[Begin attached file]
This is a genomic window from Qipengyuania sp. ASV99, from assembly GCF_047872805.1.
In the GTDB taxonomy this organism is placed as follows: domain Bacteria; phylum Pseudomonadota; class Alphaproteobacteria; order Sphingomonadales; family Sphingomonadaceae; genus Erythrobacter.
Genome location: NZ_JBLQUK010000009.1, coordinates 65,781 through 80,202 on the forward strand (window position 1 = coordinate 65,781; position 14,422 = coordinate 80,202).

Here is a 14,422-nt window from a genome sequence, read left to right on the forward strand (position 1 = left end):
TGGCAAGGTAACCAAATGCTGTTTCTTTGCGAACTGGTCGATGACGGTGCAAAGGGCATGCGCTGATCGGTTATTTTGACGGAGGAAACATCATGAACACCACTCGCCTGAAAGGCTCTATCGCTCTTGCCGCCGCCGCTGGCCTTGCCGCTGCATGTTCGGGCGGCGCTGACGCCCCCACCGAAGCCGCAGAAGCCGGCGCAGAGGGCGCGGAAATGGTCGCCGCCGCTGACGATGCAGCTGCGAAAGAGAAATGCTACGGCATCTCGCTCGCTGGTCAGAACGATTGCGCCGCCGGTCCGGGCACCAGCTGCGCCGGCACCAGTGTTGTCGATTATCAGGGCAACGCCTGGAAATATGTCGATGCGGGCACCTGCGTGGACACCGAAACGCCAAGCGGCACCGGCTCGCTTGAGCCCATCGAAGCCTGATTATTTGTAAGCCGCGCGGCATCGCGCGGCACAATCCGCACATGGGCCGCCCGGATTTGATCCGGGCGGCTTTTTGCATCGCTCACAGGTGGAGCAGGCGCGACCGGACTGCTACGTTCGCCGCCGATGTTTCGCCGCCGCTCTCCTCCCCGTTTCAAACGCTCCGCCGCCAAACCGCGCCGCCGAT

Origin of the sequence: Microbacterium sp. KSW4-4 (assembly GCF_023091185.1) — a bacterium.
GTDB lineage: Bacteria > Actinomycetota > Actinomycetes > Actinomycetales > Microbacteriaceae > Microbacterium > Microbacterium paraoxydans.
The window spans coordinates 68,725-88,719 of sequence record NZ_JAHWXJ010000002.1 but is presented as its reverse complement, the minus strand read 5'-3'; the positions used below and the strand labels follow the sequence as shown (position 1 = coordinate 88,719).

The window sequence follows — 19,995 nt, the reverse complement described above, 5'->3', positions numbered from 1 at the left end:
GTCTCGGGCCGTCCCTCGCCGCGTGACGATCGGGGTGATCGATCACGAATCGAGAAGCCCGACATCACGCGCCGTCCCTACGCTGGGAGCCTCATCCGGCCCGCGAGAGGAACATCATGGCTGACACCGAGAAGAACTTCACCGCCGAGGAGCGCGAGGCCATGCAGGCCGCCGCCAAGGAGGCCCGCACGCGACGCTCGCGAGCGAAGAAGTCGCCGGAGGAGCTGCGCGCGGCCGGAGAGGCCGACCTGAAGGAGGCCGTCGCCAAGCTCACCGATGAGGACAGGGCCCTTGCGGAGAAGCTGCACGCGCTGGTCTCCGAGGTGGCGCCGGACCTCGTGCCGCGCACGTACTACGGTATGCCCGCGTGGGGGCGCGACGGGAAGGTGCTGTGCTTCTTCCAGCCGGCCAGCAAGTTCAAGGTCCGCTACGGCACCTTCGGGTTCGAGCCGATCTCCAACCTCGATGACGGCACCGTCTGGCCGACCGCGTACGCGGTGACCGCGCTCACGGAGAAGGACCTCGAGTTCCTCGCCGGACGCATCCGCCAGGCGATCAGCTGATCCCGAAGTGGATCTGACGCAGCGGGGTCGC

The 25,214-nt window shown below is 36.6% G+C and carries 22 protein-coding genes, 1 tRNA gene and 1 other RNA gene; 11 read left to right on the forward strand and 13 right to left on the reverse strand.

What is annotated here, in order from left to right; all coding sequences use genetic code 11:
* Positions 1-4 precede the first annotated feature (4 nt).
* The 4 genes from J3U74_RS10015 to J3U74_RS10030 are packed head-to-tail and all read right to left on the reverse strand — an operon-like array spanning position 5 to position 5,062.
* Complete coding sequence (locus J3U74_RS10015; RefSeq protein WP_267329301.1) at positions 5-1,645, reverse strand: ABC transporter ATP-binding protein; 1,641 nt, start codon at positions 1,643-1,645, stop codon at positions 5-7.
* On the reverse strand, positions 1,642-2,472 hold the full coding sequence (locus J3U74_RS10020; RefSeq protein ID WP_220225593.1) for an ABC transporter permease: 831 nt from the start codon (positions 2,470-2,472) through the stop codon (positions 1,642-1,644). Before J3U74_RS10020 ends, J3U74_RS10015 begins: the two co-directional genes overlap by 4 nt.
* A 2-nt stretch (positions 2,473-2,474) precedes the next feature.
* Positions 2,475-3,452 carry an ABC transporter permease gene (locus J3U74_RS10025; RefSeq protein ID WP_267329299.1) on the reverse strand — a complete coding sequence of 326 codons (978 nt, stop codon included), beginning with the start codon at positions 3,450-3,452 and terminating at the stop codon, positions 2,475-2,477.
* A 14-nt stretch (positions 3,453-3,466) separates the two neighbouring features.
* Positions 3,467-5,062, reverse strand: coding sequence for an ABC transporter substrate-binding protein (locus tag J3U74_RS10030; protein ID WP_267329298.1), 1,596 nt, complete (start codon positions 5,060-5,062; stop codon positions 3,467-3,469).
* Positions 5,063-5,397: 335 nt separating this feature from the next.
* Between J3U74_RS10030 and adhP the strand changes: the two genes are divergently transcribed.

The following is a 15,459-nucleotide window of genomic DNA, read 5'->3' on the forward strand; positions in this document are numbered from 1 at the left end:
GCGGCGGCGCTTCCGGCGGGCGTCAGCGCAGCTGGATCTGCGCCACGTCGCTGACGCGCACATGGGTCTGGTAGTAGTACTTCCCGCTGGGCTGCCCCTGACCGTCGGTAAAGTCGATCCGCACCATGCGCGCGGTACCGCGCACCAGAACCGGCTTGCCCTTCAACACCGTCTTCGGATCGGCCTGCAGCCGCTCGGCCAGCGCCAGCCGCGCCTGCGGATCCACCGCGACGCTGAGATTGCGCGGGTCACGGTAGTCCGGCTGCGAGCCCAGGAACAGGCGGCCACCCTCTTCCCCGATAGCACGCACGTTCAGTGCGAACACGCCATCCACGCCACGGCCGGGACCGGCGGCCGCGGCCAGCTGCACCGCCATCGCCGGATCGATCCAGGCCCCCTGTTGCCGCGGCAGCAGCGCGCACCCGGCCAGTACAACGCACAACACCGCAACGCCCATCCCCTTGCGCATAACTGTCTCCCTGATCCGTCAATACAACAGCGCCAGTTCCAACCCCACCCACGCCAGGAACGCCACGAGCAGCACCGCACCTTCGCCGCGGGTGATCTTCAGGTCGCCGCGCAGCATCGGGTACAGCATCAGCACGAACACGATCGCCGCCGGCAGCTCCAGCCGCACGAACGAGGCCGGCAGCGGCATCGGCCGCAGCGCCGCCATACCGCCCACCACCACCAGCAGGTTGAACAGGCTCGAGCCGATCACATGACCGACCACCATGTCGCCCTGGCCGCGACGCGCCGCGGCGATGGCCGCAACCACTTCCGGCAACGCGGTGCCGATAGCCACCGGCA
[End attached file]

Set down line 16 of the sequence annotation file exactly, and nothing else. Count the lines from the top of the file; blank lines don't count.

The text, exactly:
* On the reverse strand, positions 1,642-2,472 hold the full coding sequence (locus J3U74_RS10020; RefSeq protein ID WP_220225593.1) for an ABC transporter permease: 831 nt from the start codon (positions 2,470-2,472) through the stop codon (positions 1,642-1,644). Before J3U74_RS10020 ends, J3U74_RS10015 begins: the two co-directional genes overlap by 4 nt.